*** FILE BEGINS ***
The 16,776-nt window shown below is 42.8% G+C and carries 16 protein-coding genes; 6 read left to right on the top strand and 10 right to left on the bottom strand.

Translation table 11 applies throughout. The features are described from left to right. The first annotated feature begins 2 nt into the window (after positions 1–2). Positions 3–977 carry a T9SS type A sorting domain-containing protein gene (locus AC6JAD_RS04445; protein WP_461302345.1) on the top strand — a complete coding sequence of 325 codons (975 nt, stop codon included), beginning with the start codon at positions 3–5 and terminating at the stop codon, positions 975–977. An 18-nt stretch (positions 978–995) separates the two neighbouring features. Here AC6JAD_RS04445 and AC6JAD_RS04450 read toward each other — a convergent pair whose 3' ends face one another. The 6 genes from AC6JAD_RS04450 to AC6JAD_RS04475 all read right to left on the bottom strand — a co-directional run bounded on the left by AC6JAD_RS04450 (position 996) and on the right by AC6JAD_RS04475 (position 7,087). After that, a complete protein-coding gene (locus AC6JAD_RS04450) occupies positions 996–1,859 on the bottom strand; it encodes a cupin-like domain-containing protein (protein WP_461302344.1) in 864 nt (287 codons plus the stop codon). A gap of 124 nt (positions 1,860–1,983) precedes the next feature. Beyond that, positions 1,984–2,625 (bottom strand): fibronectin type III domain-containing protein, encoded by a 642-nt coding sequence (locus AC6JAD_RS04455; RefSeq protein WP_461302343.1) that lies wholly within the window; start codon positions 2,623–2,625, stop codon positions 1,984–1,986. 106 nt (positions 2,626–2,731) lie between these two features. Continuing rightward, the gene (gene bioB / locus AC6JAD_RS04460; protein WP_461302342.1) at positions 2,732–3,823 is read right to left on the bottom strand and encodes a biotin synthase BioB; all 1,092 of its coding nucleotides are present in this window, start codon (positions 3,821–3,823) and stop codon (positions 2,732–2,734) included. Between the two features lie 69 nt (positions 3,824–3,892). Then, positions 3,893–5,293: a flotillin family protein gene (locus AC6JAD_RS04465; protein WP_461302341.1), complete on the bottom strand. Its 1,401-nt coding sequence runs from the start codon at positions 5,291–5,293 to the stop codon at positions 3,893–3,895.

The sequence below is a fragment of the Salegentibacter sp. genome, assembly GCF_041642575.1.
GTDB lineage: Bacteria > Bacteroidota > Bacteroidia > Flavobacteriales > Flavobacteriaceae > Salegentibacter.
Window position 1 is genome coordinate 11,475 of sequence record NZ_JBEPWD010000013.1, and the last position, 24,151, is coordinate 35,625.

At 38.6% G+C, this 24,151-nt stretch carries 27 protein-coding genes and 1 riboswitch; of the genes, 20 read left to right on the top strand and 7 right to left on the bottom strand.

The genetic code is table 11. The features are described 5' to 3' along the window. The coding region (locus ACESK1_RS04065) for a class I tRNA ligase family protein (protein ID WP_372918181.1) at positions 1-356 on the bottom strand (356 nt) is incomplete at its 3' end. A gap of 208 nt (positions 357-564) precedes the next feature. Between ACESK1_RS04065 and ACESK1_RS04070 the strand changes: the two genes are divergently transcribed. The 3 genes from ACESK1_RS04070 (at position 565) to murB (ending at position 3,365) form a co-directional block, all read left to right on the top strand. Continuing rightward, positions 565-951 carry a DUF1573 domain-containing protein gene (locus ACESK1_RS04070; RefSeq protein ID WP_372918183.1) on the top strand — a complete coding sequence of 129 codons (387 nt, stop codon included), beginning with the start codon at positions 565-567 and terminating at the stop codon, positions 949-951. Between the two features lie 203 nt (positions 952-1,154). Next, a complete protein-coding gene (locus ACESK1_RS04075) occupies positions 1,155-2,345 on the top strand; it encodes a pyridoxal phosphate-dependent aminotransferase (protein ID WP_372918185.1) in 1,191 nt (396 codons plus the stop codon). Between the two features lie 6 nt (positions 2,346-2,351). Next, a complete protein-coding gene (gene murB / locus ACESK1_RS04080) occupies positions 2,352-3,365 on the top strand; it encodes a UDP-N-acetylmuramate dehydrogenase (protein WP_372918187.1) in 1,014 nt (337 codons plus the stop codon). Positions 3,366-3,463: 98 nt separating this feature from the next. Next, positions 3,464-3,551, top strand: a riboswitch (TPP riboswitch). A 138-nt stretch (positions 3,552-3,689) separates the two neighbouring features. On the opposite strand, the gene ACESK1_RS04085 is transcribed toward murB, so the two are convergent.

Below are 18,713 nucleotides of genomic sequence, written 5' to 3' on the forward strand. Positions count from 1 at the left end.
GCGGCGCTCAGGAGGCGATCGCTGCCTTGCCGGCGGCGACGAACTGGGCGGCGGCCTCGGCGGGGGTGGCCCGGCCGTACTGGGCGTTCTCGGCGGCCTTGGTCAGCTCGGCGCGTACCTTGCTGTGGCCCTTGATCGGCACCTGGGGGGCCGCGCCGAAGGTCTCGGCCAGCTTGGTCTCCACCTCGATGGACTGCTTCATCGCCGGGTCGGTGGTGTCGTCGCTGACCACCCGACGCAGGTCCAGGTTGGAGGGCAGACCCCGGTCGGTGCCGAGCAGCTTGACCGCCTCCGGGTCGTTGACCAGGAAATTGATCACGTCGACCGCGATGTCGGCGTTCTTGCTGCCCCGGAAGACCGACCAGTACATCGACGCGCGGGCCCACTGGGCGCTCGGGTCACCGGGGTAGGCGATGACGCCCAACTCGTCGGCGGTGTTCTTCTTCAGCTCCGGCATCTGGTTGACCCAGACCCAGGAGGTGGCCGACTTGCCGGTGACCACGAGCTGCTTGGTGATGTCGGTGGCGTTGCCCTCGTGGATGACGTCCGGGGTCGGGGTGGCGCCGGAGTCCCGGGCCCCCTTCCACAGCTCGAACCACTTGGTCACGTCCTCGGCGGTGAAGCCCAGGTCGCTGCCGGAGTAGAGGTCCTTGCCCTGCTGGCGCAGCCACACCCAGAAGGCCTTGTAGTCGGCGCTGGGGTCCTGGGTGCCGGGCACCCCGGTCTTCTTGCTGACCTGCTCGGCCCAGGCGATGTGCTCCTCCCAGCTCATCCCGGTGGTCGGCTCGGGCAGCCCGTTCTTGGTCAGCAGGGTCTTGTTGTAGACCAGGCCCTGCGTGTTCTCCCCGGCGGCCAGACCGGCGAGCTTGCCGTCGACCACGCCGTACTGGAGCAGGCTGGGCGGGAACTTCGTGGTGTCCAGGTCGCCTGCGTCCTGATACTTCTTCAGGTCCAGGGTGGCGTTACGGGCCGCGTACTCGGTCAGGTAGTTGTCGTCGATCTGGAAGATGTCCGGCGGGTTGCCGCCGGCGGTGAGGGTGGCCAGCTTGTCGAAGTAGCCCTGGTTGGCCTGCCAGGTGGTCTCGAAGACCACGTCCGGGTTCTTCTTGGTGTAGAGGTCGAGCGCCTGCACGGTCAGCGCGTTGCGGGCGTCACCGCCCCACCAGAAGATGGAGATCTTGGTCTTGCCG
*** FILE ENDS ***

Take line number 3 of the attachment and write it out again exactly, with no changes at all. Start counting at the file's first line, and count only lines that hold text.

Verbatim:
The sequence below is a fragment of the Salegentibacter sp. genome, assembly GCF_041642575.1.